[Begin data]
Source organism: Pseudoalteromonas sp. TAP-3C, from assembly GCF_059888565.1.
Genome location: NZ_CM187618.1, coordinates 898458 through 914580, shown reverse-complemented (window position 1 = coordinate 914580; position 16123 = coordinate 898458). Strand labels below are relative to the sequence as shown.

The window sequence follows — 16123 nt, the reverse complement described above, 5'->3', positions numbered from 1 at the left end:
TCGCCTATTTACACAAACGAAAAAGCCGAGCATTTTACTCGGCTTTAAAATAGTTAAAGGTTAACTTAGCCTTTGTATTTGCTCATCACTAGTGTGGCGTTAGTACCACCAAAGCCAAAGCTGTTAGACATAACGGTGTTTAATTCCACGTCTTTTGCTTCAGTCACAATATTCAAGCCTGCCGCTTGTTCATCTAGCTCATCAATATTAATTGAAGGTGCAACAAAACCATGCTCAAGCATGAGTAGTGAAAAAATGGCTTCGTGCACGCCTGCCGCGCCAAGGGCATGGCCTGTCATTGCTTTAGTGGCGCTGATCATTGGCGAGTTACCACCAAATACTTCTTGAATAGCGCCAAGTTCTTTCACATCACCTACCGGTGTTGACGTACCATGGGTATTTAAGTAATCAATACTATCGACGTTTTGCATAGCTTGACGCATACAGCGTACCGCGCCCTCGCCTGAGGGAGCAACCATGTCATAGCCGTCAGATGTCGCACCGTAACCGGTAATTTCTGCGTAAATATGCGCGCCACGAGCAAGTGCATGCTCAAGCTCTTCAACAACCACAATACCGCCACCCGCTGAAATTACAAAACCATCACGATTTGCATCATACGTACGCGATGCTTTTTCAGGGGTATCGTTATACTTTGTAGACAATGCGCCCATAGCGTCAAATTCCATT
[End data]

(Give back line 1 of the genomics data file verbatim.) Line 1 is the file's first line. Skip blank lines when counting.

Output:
Source organism: Pseudoalteromonas sp. TAP-3C, from assembly GCF_059888565.1.